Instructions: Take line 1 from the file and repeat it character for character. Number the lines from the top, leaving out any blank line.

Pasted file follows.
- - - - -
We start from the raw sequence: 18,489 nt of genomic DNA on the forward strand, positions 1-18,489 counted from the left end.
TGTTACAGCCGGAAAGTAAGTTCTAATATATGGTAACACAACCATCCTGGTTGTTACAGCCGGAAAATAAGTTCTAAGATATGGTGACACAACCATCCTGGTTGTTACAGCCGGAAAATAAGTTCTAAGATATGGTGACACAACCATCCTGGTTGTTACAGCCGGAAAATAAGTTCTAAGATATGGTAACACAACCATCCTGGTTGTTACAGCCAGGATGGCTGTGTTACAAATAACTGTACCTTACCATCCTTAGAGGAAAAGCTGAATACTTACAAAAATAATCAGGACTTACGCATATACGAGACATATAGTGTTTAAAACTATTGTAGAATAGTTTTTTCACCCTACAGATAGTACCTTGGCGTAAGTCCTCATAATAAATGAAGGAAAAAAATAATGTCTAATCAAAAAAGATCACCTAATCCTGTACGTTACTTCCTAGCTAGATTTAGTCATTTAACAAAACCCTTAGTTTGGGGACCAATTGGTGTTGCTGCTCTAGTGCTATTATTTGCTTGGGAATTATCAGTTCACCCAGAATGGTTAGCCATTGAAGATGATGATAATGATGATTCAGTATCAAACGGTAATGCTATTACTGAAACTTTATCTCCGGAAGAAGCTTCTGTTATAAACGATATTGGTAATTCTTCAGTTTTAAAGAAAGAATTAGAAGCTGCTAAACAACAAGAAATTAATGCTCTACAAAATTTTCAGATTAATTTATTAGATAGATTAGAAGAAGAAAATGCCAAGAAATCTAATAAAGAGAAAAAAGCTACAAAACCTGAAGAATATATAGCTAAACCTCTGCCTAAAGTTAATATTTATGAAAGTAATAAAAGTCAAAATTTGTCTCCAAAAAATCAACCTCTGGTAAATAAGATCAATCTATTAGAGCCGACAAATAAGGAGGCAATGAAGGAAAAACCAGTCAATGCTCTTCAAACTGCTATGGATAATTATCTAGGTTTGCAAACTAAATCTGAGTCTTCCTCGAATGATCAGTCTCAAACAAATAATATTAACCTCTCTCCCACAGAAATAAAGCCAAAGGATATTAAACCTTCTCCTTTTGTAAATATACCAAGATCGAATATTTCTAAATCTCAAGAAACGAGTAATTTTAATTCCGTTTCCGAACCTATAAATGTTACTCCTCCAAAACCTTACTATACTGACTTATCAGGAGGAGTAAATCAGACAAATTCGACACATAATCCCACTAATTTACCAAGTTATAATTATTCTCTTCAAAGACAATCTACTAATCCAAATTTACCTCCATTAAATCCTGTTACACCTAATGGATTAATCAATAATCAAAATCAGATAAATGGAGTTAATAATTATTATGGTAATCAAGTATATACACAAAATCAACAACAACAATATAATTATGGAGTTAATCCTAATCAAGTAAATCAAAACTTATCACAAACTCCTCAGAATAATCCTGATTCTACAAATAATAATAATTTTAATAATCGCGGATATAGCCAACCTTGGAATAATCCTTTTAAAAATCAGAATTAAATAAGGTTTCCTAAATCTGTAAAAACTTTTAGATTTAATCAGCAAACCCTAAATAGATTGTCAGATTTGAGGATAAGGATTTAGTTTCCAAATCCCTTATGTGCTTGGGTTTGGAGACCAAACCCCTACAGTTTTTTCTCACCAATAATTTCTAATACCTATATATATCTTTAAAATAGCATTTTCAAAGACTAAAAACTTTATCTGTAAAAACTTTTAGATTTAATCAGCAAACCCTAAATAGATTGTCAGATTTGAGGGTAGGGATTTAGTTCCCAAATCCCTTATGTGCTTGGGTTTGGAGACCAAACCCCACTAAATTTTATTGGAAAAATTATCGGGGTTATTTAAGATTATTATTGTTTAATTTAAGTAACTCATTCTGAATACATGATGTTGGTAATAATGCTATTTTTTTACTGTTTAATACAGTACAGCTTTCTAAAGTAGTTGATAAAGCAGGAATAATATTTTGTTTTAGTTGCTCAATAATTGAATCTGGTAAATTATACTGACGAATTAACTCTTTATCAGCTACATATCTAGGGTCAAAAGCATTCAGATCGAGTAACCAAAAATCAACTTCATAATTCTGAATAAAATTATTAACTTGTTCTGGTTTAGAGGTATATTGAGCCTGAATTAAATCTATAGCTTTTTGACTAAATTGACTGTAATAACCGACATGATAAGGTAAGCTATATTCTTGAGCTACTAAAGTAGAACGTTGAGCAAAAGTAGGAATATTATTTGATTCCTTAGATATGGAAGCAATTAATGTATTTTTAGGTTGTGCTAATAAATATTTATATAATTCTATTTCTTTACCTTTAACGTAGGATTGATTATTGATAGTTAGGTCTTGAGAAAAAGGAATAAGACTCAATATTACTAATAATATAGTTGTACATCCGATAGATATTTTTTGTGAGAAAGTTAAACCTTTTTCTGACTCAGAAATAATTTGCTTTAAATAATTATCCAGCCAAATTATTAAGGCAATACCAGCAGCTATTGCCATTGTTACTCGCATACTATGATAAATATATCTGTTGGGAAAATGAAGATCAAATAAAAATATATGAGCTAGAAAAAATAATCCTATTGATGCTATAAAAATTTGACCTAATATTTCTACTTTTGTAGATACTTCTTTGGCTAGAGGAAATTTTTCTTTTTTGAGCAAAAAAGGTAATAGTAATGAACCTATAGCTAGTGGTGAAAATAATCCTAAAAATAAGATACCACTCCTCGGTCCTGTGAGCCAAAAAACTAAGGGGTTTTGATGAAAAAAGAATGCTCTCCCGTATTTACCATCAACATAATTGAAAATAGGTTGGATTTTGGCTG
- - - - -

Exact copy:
We start from the raw sequence: 18,489 nt of genomic DNA on the forward strand, positions 1-18,489 counted from the left end.